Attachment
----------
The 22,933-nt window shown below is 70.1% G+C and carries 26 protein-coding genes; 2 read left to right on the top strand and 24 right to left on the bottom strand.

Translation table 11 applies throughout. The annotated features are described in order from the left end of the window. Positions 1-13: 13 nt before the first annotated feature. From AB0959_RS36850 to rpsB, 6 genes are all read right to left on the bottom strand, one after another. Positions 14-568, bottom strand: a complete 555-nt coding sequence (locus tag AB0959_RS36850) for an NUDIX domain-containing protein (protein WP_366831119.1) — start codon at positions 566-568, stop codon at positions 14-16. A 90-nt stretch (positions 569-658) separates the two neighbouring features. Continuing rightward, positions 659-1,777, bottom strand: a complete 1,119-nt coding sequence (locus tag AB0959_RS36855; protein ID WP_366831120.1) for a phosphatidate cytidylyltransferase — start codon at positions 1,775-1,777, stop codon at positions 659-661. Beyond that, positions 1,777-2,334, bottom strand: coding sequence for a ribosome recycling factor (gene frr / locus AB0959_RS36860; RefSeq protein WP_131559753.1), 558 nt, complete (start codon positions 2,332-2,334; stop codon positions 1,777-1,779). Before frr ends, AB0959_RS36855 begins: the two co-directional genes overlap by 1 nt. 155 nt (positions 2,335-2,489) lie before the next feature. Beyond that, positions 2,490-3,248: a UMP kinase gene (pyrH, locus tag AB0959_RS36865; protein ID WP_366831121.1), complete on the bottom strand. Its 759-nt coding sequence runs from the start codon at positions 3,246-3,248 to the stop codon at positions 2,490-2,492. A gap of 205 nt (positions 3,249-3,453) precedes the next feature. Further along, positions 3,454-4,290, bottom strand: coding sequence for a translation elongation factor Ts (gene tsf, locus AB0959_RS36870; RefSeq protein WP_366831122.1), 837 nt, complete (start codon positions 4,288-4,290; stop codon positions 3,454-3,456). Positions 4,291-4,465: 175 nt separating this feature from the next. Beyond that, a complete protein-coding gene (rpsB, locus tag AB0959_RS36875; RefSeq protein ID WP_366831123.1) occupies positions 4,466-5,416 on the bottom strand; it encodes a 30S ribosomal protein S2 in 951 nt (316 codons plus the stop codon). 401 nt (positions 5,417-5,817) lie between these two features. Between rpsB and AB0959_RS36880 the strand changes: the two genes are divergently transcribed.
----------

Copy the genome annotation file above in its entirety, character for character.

The 22,933-nt window shown below is 70.1% G+C and carries 26 protein-coding genes; 2 read left to right on the top strand and 24 right to left on the bottom strand.

Translation table 11 applies throughout. The annotated features are described in order from the left end of the window. Positions 1-13: 13 nt before the first annotated feature. From AB0959_RS36850 to rpsB, 6 genes are all read right to left on the bottom strand, one after another. Positions 14-568, bottom strand: a complete 555-nt coding sequence (locus tag AB0959_RS36850) for an NUDIX domain-containing protein (protein WP_366831119.1) — start codon at positions 566-568, stop codon at positions 14-16. A 90-nt stretch (positions 569-658) separates the two neighbouring features. Continuing rightward, positions 659-1,777, bottom strand: a complete 1,119-nt coding sequence (locus tag AB0959_RS36855; protein ID WP_366831120.1) for a phosphatidate cytidylyltransferase — start codon at positions 1,775-1,777, stop codon at positions 659-661. Beyond that, positions 1,777-2,334, bottom strand: coding sequence for a ribosome recycling factor (gene frr / locus AB0959_RS36860; RefSeq protein WP_131559753.1), 558 nt, complete (start codon positions 2,332-2,334; stop codon positions 1,777-1,779). Before frr ends, AB0959_RS36855 begins: the two co-directional genes overlap by 1 nt. 155 nt (positions 2,335-2,489) lie before the next feature. Beyond that, positions 2,490-3,248: a UMP kinase gene (pyrH, locus tag AB0959_RS36865; protein ID WP_366831121.1), complete on the bottom strand. Its 759-nt coding sequence runs from the start codon at positions 3,246-3,248 to the stop codon at positions 2,490-2,492. A gap of 205 nt (positions 3,249-3,453) precedes the next feature. Further along, positions 3,454-4,290, bottom strand: coding sequence for a translation elongation factor Ts (gene tsf, locus AB0959_RS36870; RefSeq protein WP_366831122.1), 837 nt, complete (start codon positions 4,288-4,290; stop codon positions 3,454-3,456). Positions 4,291-4,465: 175 nt separating this feature from the next. Beyond that, a complete protein-coding gene (rpsB, locus tag AB0959_RS36875; RefSeq protein ID WP_366831123.1) occupies positions 4,466-5,416 on the bottom strand; it encodes a 30S ribosomal protein S2 in 951 nt (316 codons plus the stop codon). 401 nt (positions 5,417-5,817) lie between these two features. Between rpsB and AB0959_RS36880 the strand changes: the two genes are divergently transcribed.